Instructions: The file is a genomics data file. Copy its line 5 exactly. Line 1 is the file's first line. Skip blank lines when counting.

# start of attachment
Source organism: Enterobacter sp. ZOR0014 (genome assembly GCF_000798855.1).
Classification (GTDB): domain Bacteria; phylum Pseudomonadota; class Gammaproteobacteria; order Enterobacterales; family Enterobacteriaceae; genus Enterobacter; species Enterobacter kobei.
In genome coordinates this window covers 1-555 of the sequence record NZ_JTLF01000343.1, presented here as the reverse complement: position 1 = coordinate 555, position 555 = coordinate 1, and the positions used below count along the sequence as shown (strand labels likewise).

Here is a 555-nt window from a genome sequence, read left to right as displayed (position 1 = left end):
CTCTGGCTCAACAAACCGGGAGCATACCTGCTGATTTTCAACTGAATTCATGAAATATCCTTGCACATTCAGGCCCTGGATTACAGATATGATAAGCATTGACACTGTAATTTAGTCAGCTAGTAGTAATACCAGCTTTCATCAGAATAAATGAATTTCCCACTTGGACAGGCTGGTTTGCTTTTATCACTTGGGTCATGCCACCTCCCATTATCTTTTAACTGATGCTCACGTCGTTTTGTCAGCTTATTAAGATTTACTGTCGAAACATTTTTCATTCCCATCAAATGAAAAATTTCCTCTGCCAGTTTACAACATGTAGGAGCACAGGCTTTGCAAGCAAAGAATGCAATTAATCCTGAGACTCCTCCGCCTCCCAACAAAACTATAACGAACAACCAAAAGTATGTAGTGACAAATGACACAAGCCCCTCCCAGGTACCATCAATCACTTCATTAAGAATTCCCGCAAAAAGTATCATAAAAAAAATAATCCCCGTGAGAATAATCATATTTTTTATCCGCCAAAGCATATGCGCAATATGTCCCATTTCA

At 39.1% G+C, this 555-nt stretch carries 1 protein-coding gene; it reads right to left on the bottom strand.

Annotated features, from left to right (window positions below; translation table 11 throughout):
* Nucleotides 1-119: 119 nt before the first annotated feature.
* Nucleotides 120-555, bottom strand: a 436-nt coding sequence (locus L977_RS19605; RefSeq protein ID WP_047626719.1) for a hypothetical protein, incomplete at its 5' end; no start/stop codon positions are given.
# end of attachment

CTCTGGCTCAACAAACCGGGAGCATACCTGCTGATTTTCAACTGAATTCATGAAATATCCTTGCACATTCAGGCCCTGGATTACAGATATGATAAGCATTGACACTGTAATTTAGTCAGCTAGTAGTAATACCAGCTTTCATCAGAATAAATGAATTTCCCACTTGGACAGGCTGGTTTGCTTTTATCACTTGGGTCATGCCACCTCCCATTATCTTTTAACTGATGCTCACGTCGTTTTGTCAGCTTATTAAGATTTACTGTCGAAACATTTTTCATTCCCATCAAATGAAAAATTTCCTCTGCCAGTTTACAACATGTAGGAGCACAGGCTTTGCAAGCAAAGAATGCAATTAATCCTGAGACTCCTCCGCCTCCCAACAAAACTATAACGAACAACCAAAAGTATGTAGTGACAAATGACACAAGCCCCTCCCAGGTACCATCAATCACTTCATTAAGAATTCCCGCAAAAAGTATCATAAAAAAAATAATCCCCGTGAGAATAATCATATTTTTTATCCGCCAAAGCATATGCGCAATATGTCCCATTTCA